I’ve previously called evolution and the Big Bang “theories” to confront widespread confusion regarding the differences between theories and hypotheses. However, using the word “theory” in these instances might be a subtle mistake. It may even be partially responsible for the systemic communications barrier between scientists and the general public.
The central problem is that scientific theories have to make unique, falsifiable predictions. For example, Newton’s theory of motion predicted the locations of the planets with only a single “adjustable” parameter. The Big Bang and evolution are more malleable than Newton’s theory of motion because of the myriad unknown parameters on which they depend.
Tim Thompson calls Big Bang cosmology a metatheory, which has the same relationship to theory as metaphysics does to physics. In other words, metatheories are generic frameworks that contain many different scientific theories. The Big Bang metatheory can (loosely) be defined as “the universe is expanding, so it was smaller, denser and hotter in the past.” Many theories have been proposed and abandoned within this framework. For example, early models couldn’t account for the horizon problem so they were modified by inflation (which would’ve been abandoned if WMAP hadn’t found anisotropies in the cosmic microwave background radiation at the 10-5 level.) Furthermore, WMAP’s discovery of dark energy has ruled out many specific Big Bang theories.
A metatheory has to be specific enough that it can be falsified entirely, though, otherwise it’s not scientific. The Big Bang metatheory could be proven wrong by observations of galaxies that substantially deviate from Hubble’s law. A helium-4 abundance much less than 25% couldn’t be consistent with the Big Bang metatheory, etc.
I think it’s also true to call evolution a metatheory which says something like “all life on earth is descended from a common ancestor(s); observed variations between different species are due to mutations and natural selection.” Darwin’s early model within the metatheory of evolution was extremely simplistic. He didn’t rule out Lamarckian inheritance, so in the strictest sense his theory was falsified in the 1940s by the modern evolutionary synthesis with Mendelian genetics. In the 1970s, punctuated equilibrium revised the existing view that speciation rates were largely determined by mutation rates (and therefore constant in time) by proposing that selection pressures due to migration events or environmental changes also play a significant role. Dawkins’ continuously variable speedism seems like the most accurate viewpoint to me regarding this debate. Evolution can also be falsified entirely, as I’ve noted.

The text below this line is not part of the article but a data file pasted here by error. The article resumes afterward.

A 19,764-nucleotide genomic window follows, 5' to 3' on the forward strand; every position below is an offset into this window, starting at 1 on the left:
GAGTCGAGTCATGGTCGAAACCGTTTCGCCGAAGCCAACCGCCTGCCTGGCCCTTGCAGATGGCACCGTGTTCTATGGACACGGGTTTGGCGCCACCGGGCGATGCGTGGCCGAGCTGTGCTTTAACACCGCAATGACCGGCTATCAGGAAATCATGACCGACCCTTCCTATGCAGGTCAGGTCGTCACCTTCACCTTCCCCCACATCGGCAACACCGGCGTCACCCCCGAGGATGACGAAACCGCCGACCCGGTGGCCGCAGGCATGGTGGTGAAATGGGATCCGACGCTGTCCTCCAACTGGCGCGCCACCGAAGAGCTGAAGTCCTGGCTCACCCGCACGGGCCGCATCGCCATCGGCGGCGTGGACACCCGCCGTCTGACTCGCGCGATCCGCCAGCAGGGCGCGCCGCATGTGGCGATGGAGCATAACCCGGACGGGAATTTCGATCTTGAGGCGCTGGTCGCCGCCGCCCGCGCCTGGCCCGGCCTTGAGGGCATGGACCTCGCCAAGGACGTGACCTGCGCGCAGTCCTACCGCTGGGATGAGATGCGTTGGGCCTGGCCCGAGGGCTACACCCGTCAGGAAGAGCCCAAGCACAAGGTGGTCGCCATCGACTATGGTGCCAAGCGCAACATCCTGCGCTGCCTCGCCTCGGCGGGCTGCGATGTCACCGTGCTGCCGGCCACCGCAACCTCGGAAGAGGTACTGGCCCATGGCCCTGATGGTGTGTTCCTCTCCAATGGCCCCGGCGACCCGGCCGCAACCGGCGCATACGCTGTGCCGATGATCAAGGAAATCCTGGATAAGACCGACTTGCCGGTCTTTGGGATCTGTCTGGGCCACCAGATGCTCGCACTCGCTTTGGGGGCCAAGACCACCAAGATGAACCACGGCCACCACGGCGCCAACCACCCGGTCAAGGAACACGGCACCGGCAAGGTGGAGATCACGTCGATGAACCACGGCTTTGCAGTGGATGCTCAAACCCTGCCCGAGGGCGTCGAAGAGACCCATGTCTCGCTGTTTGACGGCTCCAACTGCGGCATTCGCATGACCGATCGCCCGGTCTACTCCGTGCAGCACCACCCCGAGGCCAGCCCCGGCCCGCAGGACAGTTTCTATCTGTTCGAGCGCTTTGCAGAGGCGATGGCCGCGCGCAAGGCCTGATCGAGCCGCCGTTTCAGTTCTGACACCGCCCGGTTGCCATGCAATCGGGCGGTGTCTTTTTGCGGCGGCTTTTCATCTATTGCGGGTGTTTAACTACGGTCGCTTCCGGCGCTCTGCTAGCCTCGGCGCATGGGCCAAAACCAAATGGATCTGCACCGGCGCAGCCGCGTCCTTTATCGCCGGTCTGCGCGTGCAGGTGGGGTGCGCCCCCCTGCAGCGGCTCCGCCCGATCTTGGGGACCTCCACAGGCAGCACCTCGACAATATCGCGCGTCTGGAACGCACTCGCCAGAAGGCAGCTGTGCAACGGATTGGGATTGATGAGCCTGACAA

Similarly, germ theory probably qualifies as a metatheory: “microorganisms are the cause of many diseases.” This metatheory has a rich history, introduced ~1000 BCE in ancient Hindu texts, debated by famous Persian scientists ~1000 CE, and more recently demonstrated by Louis Pasteur in the 1860s.
Modern medicine couldn’t exist without this metatheory, but the earliest germ theories probably asserted that all diseases were caused by microorganisms. That’s patently false: some cancers and genetic ailments aren’t contagious at all because their origins are completely different. Not to mention the fact that viruses (arguably) don’t qualify as living organisms. But discrediting the germ metatheory would require showing that microorganisms aren’t responsible for diseases such as cholera that are commonly attributed to them. For instance, these vectors could be an innocent by-product of miasms. (Let me stress that there is no evidence at present to support such a notion.)Last modified February 6th, 2012